Music Suicide Hotline
Selkow van Urine
Despite what the revisionist music historians would have us believe, the years between 1970 and 1980 comprised possibly the greatest decade for “pop” music ever. “Pop” meaning what I think the readers of Ink Nineteen are listening to. Considering that reviews for the works of artists like Tori Amos are published side-by-side with bands like Cannibal Corpse, everything is “pop” music. A quick roll call of bands who made a serious impact in the 1970’s includes: AC/DC, Black Sabbath, Judas Priest, Kiss, the Cars, the Grateful Dead, the Sex Pistols, the Stooges/Iggy Pop, Heart, Cheap Trick, the New York Dolls, Lynryd Skynyrd, David Bowie, the Who, T-Rex, Bad Company, Genesis, Pink Floyd, Grand Funk Railroad, Devo, the Ramones, Aerosmith, Van Halen, the Rolling Stones, Led Zeppelin; not to mention Fleetwood Mac, Styx, Yes, Boston, the Osmonds, the Jackson Five, the Bee Gees, Elton John, Bruce Springsteen, Hall and Oates, Shaun Cassidy, the Partridge Family and Leif Garrett.
If one will remember back to the Grammy awards given as well as the state of radio back then, provided one was hip to the scene at the time, it will be recalled that a) the Rolling Stones were ignored by commercial radio, 2) Fleetwood Mac and Christopher Cross were winning Grammies left and right, 3) unless you lived near a big city with an extraordinarily progressive radio station, you would never have heard of, let alone heard a song by, the Sex Pistols or Ramones. However, you’d have to be bedridden in coma to avoid hearing Elton John’s “Goodbye Yellow Brick Road” or the Ozark Mountain Daredevils’ “Jackie Blue.” And who could forget Paper Lace’s “The Night Chicago Died,” or Kenny Rogers’ “The Gambler.”
And disco! Disco?! Where the hell did it come from? All of a sudden this disco thing comes along. But, contrary to what the “history books” are telling you, disco as a commercial success was a flash in the pan, a minor radio phenomenon. For all the times “Stayin’ Alive” was played over the airwaves, James Taylor’s “How Sweet It Is” was played tenfold. Commercial radio was terrible! But that didn’t matter because Alice Cooper, Ted Nugent, Rush, Jeff Beck, and UFO were recording albums and playing to sold-out crowds. Yet the music industry apparently ignored these and other bands as far as attention was concerned.
Could you read about these bands and their music? Sure, there were Creem, Circus, Crawdaddy and Hit Parader and others that all took on a “fringe” look; they were strange in a white trash way (if only I’d known). As an aside, my cousin Rick, who was infinitely more hip to music than I was, had his bedroom wall plastered with Rush, Van Halen, Judas Priest and Kiss posters ripped out of these magazines; me, well, I had this big poster of Clint Eastwood and a record collection of almost nothing but the Stones, the Beatles and the Grateful Dead. Somehow, Rick, who lived near Baltimore, was hearing this music on the radio and I, who lived in Washington, D.C., wasn’t. When George Washington University’s WGTB started playing Sex Pistols, Dead Boys, and the Ramones, they closed the station down after a month! Bethesda’s WHFS (which now sucks) was too staffed with hippies to play punk rock, but I did manage an education in progressives like John Mayall, Brian Eno, and Klaus Shutze. The best DC 101 had to offer was Howard Stern, Loverboy, and Steely Dan.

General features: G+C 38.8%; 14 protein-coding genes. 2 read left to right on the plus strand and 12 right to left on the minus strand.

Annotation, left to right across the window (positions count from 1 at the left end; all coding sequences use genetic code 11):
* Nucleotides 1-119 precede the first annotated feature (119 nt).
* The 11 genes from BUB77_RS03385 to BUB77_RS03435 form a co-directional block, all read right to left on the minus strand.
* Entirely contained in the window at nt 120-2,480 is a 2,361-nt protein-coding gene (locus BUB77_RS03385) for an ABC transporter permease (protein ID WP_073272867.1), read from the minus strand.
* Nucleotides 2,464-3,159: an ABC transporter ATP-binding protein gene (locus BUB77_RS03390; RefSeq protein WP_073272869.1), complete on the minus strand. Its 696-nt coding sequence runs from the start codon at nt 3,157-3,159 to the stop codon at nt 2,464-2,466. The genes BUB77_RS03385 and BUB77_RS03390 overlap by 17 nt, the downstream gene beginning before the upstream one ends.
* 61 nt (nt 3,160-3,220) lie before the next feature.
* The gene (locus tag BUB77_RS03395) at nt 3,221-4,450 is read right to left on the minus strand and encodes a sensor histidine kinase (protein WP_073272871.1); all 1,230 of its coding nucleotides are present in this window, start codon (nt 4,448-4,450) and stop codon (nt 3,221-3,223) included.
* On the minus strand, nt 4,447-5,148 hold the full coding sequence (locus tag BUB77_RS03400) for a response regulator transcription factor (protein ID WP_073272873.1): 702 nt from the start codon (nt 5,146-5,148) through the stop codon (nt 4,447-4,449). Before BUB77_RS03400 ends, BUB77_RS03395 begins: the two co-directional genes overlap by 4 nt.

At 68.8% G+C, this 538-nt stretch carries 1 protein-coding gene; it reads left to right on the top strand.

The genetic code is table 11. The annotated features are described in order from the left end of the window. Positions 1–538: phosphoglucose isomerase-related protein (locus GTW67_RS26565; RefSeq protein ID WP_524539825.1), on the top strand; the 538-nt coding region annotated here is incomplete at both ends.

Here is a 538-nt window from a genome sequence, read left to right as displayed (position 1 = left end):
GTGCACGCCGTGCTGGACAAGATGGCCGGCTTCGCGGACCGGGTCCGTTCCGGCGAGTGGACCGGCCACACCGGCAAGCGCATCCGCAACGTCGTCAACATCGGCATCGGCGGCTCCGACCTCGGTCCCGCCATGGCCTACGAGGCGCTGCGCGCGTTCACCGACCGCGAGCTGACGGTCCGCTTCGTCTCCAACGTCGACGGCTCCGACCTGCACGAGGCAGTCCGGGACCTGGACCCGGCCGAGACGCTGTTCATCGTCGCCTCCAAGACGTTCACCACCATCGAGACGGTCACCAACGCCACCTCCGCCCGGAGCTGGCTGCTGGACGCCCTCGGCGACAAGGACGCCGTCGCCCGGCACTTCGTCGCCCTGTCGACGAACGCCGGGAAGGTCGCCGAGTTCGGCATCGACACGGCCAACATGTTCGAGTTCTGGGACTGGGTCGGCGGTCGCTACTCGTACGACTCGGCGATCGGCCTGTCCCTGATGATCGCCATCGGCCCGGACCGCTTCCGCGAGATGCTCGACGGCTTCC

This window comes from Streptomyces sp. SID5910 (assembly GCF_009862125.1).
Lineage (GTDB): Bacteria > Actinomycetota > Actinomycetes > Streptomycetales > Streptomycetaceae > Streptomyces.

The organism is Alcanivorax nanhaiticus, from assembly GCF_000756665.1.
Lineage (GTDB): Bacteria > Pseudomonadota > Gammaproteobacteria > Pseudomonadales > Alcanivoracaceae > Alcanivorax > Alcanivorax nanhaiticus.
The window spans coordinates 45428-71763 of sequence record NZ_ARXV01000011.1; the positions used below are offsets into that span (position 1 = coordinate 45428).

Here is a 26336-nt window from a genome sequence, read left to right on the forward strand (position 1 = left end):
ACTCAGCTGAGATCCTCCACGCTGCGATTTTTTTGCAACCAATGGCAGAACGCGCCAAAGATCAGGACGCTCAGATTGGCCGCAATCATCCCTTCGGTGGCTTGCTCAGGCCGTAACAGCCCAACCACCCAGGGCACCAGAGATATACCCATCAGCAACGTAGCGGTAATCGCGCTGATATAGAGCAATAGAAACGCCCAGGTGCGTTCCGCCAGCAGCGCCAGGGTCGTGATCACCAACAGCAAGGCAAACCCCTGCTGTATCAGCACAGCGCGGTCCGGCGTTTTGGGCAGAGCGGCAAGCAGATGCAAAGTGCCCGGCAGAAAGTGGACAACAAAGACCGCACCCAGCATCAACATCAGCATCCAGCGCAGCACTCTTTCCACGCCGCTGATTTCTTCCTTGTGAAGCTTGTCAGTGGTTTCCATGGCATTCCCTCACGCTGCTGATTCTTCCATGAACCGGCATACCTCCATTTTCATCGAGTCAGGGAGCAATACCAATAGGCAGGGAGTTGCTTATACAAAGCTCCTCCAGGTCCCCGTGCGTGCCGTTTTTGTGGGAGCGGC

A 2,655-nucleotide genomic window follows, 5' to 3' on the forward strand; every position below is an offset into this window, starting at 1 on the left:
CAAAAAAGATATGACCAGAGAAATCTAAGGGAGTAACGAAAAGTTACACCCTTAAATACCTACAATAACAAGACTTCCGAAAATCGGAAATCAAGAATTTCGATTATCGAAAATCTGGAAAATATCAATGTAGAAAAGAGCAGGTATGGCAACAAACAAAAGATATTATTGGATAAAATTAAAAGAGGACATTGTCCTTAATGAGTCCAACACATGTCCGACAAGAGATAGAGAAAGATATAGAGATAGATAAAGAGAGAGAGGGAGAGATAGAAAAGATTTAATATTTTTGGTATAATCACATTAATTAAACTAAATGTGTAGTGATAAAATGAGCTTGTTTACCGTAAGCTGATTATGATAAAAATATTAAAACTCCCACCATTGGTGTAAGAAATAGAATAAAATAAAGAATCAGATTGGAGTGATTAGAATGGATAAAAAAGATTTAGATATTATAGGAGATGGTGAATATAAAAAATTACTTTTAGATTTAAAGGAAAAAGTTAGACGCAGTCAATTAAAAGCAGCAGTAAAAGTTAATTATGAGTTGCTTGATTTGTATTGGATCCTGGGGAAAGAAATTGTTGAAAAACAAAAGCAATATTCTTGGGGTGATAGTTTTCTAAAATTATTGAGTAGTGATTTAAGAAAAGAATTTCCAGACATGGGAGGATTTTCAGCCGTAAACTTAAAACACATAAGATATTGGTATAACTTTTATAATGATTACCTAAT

There were multitudes of “teenager” rags like Tiger Beat and 16 attacking your eyes with photos of “hunks” like the guy who played “Willie Olson” on Little House on the Prairie or John Travolta or the Hardy Boys or whoever the fuck else was on TV at the time. I can’t remember them too well because I didn’t care!
But the 1980s came along and were looking OK considering that “New Wave” was pretty good music, hardcore emerged, as did speed metal, death metal, house, techno, ska, etc. But most of all, college radio flourished. They took the helm and did something with all this out-of-control music people were recording. I think the 1980s was the decade of “growing up” rather than the “decade of greed” as far as music is concerned. Even though “classic rock” radio appeared, college radio really was an “alternative.” You would hear the Ramones, Black Flag, the Dickies, Circle Jerks, Minor Threat, Meatmen, Dead Milkmen, Flipper, etc. The commercial stations, just like their myriad listeners who enjoyed being spoon-fed the Marshall Tucker Band, Mike and the Mechanics, and Bryan Adams, didn’t have a clue. And good! Being into punk rock, music with real energy, made one an outcast!
As the generations who made classic rock radio meaningful got older and meaningless, the younger folks had caught on this “alternative” music and didn’t want the watered-down mush of Menudo or whoever the fuck else the dying music industry Elder Ones were throwing at us. Credit MTV with a huge role in this transformation as it was playing new wave, punk, and metal, while the big-name radio stations were trying to hook us on Gary U.S. Bonds.
The 1980s exploded with punk `zines and magazines that were different, provocative; but still you had to go out and find them. The mainstream media wasn’t paying attention to the huge underground scenes that had developed. And, again, this was a good thing, a really good thing: you were into the music because you had looked for it, listened to it and made your decision for yourself. To be sure, plenty of these bands were on major labels (indeed, Metallica were on Elektra and made some of the greatest metal ever) but where were these companies like Dutch East India, Homestead, Death, Metal Blade, and Alternative Tentacles coming from?